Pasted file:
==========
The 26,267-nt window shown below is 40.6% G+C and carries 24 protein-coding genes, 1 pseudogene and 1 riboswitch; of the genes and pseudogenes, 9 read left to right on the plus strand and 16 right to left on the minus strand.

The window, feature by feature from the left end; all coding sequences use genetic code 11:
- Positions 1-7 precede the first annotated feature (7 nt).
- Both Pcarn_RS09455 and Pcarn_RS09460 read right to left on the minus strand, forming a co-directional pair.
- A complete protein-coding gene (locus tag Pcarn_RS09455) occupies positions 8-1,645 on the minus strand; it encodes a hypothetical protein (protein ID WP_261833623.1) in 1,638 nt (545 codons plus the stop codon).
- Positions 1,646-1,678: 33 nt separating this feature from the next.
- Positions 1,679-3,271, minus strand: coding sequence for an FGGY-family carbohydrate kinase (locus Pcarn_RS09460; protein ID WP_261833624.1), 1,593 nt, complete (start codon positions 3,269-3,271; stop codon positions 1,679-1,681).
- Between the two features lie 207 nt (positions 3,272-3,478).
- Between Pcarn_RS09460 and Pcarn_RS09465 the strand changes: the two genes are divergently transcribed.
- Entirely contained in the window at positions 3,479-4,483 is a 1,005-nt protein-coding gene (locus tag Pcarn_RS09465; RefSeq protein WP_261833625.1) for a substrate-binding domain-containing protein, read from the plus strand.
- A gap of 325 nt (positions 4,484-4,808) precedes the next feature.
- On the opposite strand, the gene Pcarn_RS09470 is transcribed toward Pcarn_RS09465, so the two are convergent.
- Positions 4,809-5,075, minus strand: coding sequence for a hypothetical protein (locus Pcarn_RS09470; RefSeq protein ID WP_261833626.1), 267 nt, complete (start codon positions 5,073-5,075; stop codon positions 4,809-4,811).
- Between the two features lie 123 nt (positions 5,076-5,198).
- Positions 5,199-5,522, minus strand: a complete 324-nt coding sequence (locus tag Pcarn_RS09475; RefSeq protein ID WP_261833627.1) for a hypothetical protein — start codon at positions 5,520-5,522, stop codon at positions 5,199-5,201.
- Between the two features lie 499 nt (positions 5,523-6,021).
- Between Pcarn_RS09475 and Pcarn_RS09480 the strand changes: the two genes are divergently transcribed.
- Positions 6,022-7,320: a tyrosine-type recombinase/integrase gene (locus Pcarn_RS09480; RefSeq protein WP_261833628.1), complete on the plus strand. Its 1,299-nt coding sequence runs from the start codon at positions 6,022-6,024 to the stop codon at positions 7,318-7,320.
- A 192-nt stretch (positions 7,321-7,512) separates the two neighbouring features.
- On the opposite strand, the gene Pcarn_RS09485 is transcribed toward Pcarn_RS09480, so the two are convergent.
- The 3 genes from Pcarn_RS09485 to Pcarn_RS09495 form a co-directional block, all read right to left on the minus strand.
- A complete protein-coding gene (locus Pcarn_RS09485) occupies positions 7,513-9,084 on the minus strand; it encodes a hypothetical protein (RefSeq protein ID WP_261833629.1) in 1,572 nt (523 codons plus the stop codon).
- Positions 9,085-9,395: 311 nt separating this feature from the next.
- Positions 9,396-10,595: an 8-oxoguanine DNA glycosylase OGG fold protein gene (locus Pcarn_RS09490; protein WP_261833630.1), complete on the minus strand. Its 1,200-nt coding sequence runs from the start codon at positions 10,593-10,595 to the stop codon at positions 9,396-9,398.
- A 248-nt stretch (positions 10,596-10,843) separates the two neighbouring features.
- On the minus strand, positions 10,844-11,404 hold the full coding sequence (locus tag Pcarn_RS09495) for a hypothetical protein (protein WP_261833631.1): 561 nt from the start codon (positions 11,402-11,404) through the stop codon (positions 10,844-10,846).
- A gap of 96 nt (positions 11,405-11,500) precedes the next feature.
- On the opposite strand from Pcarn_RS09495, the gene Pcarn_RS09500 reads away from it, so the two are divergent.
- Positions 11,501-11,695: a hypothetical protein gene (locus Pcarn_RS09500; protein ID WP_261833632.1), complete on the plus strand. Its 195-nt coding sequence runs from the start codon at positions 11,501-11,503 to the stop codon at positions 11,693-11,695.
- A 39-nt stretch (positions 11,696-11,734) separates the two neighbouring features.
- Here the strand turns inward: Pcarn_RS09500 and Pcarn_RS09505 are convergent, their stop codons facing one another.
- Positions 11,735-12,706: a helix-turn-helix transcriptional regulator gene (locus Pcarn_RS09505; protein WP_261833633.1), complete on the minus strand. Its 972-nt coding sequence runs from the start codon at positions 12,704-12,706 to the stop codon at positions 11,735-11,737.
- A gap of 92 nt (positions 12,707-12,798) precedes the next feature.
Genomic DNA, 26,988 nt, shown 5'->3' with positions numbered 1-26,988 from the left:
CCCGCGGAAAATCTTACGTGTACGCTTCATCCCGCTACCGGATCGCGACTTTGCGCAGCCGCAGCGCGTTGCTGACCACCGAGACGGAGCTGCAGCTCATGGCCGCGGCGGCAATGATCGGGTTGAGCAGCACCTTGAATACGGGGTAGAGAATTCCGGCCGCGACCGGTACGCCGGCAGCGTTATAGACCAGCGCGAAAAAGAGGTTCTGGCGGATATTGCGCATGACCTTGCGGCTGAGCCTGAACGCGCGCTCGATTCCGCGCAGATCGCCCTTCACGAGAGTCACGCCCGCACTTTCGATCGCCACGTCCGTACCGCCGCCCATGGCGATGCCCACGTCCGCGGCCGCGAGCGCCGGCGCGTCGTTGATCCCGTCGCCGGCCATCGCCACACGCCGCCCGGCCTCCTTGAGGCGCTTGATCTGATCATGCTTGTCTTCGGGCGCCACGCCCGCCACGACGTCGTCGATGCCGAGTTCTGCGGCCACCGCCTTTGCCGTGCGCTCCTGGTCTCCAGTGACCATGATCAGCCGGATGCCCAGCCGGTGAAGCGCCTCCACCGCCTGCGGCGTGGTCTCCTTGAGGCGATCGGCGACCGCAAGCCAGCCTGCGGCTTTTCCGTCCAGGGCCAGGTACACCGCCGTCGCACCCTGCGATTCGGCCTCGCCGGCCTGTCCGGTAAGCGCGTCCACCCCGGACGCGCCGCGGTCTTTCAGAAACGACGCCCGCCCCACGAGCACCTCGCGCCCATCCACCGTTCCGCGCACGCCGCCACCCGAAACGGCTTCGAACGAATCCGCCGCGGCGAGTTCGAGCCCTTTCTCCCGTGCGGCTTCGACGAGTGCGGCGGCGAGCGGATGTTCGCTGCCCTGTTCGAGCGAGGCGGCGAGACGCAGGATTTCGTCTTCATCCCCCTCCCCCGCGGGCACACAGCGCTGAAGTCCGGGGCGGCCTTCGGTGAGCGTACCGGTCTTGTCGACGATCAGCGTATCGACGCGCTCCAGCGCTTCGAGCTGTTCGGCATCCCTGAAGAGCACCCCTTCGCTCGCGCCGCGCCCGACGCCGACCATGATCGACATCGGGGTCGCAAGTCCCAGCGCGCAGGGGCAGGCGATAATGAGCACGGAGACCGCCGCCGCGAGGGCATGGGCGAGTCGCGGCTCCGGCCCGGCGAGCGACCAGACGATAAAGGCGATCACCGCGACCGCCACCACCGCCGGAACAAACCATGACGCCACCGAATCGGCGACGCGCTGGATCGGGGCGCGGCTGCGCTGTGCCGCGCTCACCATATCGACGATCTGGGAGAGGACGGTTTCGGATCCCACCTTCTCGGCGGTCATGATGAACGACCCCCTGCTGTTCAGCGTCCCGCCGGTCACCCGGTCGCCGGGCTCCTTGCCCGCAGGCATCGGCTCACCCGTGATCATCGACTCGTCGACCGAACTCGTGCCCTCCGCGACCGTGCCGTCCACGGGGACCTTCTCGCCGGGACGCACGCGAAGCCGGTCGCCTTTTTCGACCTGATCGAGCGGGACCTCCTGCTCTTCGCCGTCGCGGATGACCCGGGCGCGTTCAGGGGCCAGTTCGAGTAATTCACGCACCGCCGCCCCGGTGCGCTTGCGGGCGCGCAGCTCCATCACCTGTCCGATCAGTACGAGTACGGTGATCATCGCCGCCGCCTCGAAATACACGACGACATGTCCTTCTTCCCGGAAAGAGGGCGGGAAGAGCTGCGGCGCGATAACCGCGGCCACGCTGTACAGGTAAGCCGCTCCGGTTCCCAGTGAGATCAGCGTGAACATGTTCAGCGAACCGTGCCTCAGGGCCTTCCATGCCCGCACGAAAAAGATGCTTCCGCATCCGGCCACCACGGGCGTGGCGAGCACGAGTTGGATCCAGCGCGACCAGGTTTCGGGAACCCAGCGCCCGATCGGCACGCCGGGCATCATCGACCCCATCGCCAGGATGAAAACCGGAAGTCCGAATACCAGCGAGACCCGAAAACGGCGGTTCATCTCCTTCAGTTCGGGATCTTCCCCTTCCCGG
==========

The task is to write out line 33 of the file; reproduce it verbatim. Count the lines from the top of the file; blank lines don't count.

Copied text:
- A gap of 92 nt (positions 12,707-12,798) precedes the next feature.